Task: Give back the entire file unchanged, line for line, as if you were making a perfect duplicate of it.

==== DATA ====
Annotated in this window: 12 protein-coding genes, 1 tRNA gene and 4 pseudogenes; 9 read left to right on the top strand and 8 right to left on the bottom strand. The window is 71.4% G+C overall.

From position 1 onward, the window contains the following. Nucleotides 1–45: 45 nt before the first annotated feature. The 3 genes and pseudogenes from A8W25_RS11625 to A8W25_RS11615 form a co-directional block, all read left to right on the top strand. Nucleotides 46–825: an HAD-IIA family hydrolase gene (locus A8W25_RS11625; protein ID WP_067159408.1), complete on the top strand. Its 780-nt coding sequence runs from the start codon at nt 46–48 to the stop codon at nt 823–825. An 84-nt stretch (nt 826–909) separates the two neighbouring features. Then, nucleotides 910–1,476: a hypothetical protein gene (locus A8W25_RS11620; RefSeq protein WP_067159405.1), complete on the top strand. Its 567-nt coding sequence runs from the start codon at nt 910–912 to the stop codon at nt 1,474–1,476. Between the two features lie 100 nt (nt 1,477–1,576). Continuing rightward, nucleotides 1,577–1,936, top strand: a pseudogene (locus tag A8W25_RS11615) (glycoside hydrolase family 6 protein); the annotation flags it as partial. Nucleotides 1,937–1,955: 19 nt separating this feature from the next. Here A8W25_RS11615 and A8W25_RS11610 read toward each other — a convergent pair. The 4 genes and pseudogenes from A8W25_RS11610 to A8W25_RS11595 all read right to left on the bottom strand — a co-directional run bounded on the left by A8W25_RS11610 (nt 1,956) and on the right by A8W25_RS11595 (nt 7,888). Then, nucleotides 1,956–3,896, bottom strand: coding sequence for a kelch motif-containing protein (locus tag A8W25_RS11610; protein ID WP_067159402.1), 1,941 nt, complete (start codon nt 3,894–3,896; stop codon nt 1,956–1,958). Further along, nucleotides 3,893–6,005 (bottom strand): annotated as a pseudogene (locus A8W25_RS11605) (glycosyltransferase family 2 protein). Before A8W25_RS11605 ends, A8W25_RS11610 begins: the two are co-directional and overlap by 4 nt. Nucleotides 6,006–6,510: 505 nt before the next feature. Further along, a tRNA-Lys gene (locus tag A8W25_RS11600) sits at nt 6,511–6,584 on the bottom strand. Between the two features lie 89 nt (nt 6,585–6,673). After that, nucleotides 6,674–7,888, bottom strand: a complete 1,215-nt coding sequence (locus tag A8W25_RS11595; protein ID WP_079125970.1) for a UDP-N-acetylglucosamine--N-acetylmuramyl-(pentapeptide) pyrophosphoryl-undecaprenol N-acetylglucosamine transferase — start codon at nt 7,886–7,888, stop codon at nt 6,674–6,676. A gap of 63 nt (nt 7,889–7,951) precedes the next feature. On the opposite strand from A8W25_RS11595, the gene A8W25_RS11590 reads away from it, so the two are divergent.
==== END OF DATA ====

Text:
Annotated in this window: 12 protein-coding genes, 1 tRNA gene and 4 pseudogenes; 9 read left to right on the top strand and 8 right to left on the bottom strand. The window is 71.4% G+C overall.

From position 1 onward, the window contains the following. Nucleotides 1–45: 45 nt before the first annotated feature. The 3 genes and pseudogenes from A8W25_RS11625 to A8W25_RS11615 form a co-directional block, all read left to right on the top strand. Nucleotides 46–825: an HAD-IIA family hydrolase gene (locus A8W25_RS11625; protein ID WP_067159408.1), complete on the top strand. Its 780-nt coding sequence runs from the start codon at nt 46–48 to the stop codon at nt 823–825. An 84-nt stretch (nt 826–909) separates the two neighbouring features. Then, nucleotides 910–1,476: a hypothetical protein gene (locus A8W25_RS11620; RefSeq protein WP_067159405.1), complete on the top strand. Its 567-nt coding sequence runs from the start codon at nt 910–912 to the stop codon at nt 1,474–1,476. Between the two features lie 100 nt (nt 1,477–1,576). Continuing rightward, nucleotides 1,577–1,936, top strand: a pseudogene (locus tag A8W25_RS11615) (glycoside hydrolase family 6 protein); the annotation flags it as partial. Nucleotides 1,937–1,955: 19 nt separating this feature from the next. Here A8W25_RS11615 and A8W25_RS11610 read toward each other — a convergent pair. The 4 genes and pseudogenes from A8W25_RS11610 to A8W25_RS11595 all read right to left on the bottom strand — a co-directional run bounded on the left by A8W25_RS11610 (nt 1,956) and on the right by A8W25_RS11595 (nt 7,888). Then, nucleotides 1,956–3,896, bottom strand: coding sequence for a kelch motif-containing protein (locus tag A8W25_RS11610; protein ID WP_067159402.1), 1,941 nt, complete (start codon nt 3,894–3,896; stop codon nt 1,956–1,958). Further along, nucleotides 3,893–6,005 (bottom strand): annotated as a pseudogene (locus A8W25_RS11605) (glycosyltransferase family 2 protein). Before A8W25_RS11605 ends, A8W25_RS11610 begins: the two are co-directional and overlap by 4 nt. Nucleotides 6,006–6,510: 505 nt before the next feature. Further along, a tRNA-Lys gene (locus tag A8W25_RS11600) sits at nt 6,511–6,584 on the bottom strand. Between the two features lie 89 nt (nt 6,585–6,673). After that, nucleotides 6,674–7,888, bottom strand: a complete 1,215-nt coding sequence (locus tag A8W25_RS11595; protein ID WP_079125970.1) for a UDP-N-acetylglucosamine--N-acetylmuramyl-(pentapeptide) pyrophosphoryl-undecaprenol N-acetylglucosamine transferase — start codon at nt 7,886–7,888, stop codon at nt 6,674–6,676. A gap of 63 nt (nt 7,889–7,951) precedes the next feature. On the opposite strand from A8W25_RS11595, the gene A8W25_RS11590 reads away from it, so the two are divergent.